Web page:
Mr. Lindsay is a World war veteran, forsthe present Great Brtain's policy ernment's course in Nicaragua. Sen.
;serving from 1916 to 1919. After of conciliation, as proclaimed in the Moses, Republican, of New Hampshire,
leaving the army he organized the recent memorandum to the powers and a few members of the committee
"Blighty League," among ex-soldiers "had an unexpected dramatic sue- had not been impressed by Secretary
to work for peace and industrial cess." Kellogg's statement and Sen. Gillette,
democracy in post-war England. At the .same time, word has come Republican, Massachusetts, said it con-
This is Mr. Lindsay's second visit from Hankow of growing confidence firmed his belief that the government
to this country, having spent the in British circles there that the events was acting "wisely and consistently
early winter of 1922-23 with the Ox- in the British concession growing out in the Nicaraguan matter."
ford Union Debating team, and later of the anti-British agitation, are not Sen. Johnson, Republican, of Call-
traveling for the Worker's Education likely to be repeated at Shanghai, fornia, not often counted among ad-
bureau, visiting universities; trade where, it is pointed out, the interna- ministration supporters, announced
unons and labor federations. I tional settlement is better able to pro- athat he would support President Cool-
He did not remain inactive upon re- tect itself. It is declared that the Iidge's Nicaraguan policy.
turning home, as he became a candi- economic reaction against the Chinese House Conducts hearing
date for the Oxford seat in Parlia- at Hankow, which resulted virtually While the Senate committee was
ment, being the first labor man ever in a British boycott of Chinese trade, hearing Secretary Kellogg, the House
to enter in that district. Failing in has strengthened the hands of the foreign affairs committee was con-
this, a bye-election, he contested the sanest elements among the national- ducting a hearing on a batch of reso-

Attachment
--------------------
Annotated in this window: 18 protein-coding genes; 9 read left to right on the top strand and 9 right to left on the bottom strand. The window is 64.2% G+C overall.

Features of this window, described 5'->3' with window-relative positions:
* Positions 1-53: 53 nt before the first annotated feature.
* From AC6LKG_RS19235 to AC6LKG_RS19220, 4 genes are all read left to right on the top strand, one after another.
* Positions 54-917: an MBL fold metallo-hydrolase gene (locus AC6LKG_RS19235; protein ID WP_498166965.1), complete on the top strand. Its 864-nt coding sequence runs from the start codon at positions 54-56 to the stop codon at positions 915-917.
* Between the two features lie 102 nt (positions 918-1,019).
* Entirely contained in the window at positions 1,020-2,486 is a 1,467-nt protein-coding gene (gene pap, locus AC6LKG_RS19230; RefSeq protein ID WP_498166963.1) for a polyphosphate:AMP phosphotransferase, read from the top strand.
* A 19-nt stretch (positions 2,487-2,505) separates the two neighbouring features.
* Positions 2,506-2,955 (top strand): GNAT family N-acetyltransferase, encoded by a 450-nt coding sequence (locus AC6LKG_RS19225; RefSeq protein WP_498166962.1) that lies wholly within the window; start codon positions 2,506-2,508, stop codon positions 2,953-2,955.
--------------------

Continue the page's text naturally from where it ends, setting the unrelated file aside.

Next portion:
Harrow seat in the general election ists. These elements have been able lutions designed to bring out infor-
of 1924, again as the first labor candi- to convince the more violent of theo mation of the Latin-American policy.
date. Late in that year he was elect- inadvisability of a policy of aggres- The discussion, although prolonged
ed to the Council of Stepney. I sion against foreigners. i and at times colorful, resulted in no
Besides his work in politics, Mr. The foreign office, from reports out action.
Lindsay is the author of "Social Prog- 1 of China today, was able to state that "The task of our party at the. pres-
ress and Educational Waste," a book Hankow and Shanghai were quiet. It; American communists as regards the
that has recently been published in was reported also that negotiations organization of opposition to the
England. He has also written many were going on between the Cantones 1 United States in Mexico and Latin-
labor pamphlets and articles. Iforeign minister, Eugene Chen, and the America," Secretary Kellogg told the
Admission to the lecture will be 25 British charge d' affairs 0' Malley, senators, "are summed lip admirably
cents. 1 who had arrived on the scene from' in a resolution passed by the central
Peking. Since the Britsh desire to executive committee of the Workers
avoid appearance of recognition of the (Communist) party on Nov. 12, 1926.
Cantonese regime, it was emphasized I This resolution reads as follows:
that Mr. O'Malley was not acting as "The task of our party as the pres-
_ direct envoy of the British govern- ent time are those presented by the